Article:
September 20, 2020

United Continental Posts $213 Million Loss

The loss was $213 million, or 65 cents a share, for United Continental Holdings, the company created by the airlines’ merger. That compares with a consolidated loss of $183 million, or 58 cents a share, in the same period last year, before the merger.

Revenues rose 11 percent, to $8.2 billion. But fuel costs surged nearly 35 percent, to $2.8 billion. Until they get a single operating certificate, United and Continental are still operating separately.

Airlines usually struggle in the first quarter, traditionally the weakest because of lower demand from leisure travelers. To make things worse, the airlines have also been forced to cut service to some international destinations since the beginning of the year because of Japan’s earthquake and the revolts in the Middle East.

Deutsche Bank expects United States carriers to post a cumulative loss of about $1 billion with overall revenues of $30 billion in the quarter. Still, in a measure of the industry’s slow recovery, which began last year, the bank expects carriers to generate positive cash flows for the quarter.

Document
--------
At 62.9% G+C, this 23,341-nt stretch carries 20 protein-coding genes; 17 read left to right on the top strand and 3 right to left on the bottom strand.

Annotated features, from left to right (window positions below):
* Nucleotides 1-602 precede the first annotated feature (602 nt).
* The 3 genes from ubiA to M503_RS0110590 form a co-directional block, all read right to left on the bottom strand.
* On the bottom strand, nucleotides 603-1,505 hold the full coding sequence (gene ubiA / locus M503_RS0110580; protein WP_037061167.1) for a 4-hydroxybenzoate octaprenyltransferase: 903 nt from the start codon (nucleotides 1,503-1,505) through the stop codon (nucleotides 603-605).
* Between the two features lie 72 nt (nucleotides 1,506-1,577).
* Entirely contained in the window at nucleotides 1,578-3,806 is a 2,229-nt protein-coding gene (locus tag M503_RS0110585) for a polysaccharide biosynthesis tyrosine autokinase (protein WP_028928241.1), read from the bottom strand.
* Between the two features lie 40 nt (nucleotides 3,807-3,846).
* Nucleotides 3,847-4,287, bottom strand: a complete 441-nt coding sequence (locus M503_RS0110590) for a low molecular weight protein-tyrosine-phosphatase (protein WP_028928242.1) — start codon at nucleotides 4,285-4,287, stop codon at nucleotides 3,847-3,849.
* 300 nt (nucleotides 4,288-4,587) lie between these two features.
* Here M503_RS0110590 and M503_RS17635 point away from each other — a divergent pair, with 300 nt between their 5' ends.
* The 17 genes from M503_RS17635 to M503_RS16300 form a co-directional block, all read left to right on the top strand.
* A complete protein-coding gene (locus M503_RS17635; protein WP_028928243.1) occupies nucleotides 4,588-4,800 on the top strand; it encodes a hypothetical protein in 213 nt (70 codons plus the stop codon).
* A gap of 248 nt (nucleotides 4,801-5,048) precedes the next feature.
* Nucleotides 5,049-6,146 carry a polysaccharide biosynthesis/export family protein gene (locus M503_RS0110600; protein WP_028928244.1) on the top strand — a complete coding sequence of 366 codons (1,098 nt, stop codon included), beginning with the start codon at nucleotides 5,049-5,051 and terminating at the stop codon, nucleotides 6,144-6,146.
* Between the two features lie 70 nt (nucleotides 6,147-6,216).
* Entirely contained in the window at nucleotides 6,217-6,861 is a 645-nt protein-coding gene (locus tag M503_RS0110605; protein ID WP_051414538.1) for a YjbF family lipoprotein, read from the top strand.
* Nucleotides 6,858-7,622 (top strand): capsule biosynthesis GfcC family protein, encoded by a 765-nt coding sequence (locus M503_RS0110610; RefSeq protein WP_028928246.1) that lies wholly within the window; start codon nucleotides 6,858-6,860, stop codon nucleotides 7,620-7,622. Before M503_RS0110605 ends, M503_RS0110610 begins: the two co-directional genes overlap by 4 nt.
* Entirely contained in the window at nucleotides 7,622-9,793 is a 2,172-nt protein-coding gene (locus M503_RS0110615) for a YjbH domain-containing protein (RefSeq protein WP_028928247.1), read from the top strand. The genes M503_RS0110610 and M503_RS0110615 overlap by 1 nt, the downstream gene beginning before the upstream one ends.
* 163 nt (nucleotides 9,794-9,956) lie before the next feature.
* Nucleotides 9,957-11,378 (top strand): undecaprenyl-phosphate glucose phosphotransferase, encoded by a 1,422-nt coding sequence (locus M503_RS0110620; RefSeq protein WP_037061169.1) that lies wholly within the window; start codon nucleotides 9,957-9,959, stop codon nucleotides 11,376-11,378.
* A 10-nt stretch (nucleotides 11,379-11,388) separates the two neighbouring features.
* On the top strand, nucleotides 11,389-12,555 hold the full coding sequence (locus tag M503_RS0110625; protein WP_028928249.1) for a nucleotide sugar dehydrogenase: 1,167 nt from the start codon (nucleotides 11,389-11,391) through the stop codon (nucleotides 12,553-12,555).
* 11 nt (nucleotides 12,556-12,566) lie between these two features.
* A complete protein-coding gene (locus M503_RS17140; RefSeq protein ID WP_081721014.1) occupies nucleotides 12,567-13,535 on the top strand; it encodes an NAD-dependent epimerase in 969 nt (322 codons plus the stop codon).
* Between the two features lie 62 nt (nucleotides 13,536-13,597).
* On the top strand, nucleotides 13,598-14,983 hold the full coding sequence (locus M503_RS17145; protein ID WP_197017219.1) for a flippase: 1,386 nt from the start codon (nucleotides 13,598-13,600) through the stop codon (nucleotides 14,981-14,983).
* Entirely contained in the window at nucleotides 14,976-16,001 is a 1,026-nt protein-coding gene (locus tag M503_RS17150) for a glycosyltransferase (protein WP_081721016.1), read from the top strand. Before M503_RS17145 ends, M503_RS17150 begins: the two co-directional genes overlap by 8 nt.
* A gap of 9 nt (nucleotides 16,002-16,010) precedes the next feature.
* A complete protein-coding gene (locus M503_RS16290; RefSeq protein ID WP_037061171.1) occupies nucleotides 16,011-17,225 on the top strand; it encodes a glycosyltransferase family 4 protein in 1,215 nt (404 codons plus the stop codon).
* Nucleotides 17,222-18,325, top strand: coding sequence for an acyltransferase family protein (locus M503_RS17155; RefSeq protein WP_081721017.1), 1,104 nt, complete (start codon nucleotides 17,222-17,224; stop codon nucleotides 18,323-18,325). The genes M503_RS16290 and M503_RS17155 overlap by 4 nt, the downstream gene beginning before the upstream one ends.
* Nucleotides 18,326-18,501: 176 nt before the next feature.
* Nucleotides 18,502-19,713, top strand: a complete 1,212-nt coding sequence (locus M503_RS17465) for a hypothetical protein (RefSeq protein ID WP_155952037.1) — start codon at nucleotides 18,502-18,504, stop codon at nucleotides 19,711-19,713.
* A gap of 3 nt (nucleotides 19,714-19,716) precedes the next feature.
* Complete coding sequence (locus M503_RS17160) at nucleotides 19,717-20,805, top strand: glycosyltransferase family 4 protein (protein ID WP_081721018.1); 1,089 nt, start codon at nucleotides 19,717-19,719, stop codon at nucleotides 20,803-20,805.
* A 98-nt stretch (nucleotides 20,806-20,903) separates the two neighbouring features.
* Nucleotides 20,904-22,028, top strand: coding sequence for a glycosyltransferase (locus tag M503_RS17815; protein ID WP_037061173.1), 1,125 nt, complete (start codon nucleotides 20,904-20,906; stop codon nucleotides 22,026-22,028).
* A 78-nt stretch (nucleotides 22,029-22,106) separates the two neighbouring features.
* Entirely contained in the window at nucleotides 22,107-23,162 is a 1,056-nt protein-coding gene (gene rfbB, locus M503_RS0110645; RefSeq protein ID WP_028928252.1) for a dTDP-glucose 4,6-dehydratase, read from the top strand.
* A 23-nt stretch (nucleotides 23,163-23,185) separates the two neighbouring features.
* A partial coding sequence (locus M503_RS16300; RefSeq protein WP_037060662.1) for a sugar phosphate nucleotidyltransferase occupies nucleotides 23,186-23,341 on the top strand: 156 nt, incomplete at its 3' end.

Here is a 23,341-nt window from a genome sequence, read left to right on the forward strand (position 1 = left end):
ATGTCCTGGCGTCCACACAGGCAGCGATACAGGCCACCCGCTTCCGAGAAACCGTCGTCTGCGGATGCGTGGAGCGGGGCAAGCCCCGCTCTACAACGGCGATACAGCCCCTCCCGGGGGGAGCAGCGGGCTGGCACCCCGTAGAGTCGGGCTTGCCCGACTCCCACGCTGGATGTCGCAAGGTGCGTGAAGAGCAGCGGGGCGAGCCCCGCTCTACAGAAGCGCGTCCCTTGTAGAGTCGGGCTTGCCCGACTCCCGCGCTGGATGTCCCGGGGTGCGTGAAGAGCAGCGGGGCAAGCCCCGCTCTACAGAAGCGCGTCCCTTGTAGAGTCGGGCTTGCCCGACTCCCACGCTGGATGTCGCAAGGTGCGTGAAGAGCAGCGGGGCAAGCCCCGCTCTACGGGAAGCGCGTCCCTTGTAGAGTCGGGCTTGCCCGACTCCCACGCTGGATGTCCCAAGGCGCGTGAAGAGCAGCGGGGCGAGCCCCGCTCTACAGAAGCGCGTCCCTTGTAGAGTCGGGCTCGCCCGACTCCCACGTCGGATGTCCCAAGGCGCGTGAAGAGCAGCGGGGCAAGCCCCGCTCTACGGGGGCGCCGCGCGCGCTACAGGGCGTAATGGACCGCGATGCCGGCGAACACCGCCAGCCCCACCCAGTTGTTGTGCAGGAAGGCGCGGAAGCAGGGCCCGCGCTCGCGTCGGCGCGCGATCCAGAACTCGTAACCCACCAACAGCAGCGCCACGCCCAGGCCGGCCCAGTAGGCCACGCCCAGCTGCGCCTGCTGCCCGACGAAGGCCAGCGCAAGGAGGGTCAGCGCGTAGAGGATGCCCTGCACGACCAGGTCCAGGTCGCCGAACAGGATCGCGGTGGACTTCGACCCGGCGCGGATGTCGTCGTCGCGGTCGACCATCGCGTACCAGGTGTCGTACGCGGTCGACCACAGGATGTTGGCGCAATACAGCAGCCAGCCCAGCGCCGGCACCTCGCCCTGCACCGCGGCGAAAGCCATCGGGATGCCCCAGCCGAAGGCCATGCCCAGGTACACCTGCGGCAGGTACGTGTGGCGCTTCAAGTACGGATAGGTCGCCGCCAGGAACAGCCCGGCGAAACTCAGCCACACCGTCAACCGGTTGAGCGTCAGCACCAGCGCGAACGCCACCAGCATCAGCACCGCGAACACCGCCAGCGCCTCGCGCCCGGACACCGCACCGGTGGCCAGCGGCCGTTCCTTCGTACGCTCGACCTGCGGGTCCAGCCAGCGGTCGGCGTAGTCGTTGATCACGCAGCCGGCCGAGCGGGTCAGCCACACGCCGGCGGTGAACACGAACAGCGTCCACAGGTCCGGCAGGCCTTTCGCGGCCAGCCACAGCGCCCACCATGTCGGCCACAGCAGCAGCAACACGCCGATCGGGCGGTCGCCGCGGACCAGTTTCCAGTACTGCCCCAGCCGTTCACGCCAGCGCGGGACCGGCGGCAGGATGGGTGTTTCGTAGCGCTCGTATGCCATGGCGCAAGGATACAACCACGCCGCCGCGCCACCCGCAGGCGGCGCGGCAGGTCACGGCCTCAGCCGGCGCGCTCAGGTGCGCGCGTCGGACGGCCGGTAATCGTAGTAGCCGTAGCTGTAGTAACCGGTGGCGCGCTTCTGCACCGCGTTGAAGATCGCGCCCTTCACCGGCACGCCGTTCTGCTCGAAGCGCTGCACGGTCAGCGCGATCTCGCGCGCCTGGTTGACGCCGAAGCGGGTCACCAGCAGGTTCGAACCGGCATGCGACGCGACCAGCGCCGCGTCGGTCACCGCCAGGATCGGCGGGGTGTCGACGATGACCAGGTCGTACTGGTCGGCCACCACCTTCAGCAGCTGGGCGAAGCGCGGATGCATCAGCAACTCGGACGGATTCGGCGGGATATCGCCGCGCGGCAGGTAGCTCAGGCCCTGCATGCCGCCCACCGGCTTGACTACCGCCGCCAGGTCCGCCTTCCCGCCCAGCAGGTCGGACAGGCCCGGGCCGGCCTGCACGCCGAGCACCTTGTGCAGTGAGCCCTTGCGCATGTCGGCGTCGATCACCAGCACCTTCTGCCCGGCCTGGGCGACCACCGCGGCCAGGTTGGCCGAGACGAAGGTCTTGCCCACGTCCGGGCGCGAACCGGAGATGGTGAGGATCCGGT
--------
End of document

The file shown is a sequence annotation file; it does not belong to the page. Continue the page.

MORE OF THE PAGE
In response to the higher fuel costs, the airlines have begun paring capacity. United Continental has said it plans to cut its seats by 1 percent by May and 4 percent by September, ahead of the busy winter schedule.

Southwest Airlines, however, was once more an exception to the rule. The domestic carrier reported Thursday that its first-quarter profit was $5 million, down from $11 million in the same period last year. Its revenue rose 18 percent, to $3.1 billion.

American Airlines on Wednesday reported a loss in the first quarter of $436 million, or $1.31 a share, compared with $505 million, or $1.52 a share, in the quarter a year ago.

Delta Air Lines will report its earnings next Tuesday.

Article source: http://feeds.nytimes.com/click.phdo?i=f52808f71f28ca9ded525cf2dd325497

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